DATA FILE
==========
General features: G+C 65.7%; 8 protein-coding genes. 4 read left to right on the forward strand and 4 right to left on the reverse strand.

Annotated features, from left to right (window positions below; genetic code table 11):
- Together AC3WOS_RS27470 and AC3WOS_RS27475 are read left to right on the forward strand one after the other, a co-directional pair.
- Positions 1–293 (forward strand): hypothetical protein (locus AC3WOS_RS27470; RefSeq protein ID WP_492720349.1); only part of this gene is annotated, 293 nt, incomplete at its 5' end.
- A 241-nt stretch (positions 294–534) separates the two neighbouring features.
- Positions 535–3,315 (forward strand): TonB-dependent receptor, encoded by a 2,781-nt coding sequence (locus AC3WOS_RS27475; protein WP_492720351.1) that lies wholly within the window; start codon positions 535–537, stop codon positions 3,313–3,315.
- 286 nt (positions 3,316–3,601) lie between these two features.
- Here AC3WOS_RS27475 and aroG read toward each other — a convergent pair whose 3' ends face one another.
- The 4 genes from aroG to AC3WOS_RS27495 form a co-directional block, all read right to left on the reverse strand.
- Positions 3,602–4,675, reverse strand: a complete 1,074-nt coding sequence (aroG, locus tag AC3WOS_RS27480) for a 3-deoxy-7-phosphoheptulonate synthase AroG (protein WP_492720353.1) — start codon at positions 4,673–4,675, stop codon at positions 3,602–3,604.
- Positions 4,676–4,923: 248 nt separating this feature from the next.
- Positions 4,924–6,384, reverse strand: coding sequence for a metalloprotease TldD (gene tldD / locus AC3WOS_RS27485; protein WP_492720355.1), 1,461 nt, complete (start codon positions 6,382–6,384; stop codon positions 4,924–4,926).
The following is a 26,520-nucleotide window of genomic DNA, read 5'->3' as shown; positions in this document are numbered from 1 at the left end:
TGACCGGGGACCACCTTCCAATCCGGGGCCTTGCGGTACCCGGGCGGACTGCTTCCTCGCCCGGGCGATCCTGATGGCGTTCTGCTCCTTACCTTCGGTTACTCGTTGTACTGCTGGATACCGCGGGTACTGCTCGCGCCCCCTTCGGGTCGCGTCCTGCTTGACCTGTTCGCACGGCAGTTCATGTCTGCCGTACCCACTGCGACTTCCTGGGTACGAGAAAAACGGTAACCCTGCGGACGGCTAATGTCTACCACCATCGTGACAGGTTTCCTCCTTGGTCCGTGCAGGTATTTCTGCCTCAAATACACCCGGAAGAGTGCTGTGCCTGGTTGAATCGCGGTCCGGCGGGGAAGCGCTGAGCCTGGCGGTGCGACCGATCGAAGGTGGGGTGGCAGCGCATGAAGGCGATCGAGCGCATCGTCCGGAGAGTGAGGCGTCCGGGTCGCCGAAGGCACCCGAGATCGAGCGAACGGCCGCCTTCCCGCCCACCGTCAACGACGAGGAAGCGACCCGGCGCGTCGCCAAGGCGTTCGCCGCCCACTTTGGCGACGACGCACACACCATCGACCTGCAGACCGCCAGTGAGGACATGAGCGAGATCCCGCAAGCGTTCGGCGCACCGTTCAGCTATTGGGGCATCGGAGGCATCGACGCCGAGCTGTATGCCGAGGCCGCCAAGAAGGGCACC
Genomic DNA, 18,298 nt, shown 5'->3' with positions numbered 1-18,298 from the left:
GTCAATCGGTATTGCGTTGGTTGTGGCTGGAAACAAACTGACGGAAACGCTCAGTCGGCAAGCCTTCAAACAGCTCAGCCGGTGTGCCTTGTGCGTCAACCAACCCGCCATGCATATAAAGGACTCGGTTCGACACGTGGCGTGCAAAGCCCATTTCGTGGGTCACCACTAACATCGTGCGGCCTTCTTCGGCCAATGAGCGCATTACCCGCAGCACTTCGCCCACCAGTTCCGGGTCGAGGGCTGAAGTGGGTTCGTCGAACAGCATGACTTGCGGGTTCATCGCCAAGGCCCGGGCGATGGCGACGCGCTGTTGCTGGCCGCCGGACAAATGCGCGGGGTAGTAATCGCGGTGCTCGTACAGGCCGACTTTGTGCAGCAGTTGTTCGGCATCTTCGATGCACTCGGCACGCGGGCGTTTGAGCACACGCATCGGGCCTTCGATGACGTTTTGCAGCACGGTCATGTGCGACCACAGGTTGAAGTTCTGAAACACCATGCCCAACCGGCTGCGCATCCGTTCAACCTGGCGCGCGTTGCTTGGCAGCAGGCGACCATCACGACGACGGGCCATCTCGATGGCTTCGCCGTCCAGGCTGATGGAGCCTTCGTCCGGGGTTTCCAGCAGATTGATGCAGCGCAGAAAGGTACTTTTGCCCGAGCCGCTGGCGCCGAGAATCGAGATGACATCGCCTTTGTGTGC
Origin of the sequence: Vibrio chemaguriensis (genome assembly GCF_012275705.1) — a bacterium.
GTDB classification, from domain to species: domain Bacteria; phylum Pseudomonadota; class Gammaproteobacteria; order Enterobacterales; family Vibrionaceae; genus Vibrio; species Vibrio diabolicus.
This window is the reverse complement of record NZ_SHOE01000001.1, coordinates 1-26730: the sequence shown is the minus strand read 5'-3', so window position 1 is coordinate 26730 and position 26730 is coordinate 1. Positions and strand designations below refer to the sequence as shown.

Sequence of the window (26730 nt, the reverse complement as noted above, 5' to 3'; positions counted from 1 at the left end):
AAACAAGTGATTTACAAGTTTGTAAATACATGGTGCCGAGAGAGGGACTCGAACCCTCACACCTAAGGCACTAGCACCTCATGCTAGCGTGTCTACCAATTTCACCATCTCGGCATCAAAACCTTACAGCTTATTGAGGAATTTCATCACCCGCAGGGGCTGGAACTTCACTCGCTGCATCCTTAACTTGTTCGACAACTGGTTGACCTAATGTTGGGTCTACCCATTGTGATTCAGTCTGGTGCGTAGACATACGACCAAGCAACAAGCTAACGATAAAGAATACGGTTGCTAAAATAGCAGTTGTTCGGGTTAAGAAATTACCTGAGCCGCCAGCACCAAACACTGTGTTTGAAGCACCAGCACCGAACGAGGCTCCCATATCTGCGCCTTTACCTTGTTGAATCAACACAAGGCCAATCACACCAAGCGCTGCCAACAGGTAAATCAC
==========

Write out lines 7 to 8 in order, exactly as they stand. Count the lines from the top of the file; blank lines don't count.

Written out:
- 286 nt (positions 3,316–3,601) lie between these two features.
- Here AC3WOS_RS27475 and aroG read toward each other — a convergent pair whose 3' ends face one another.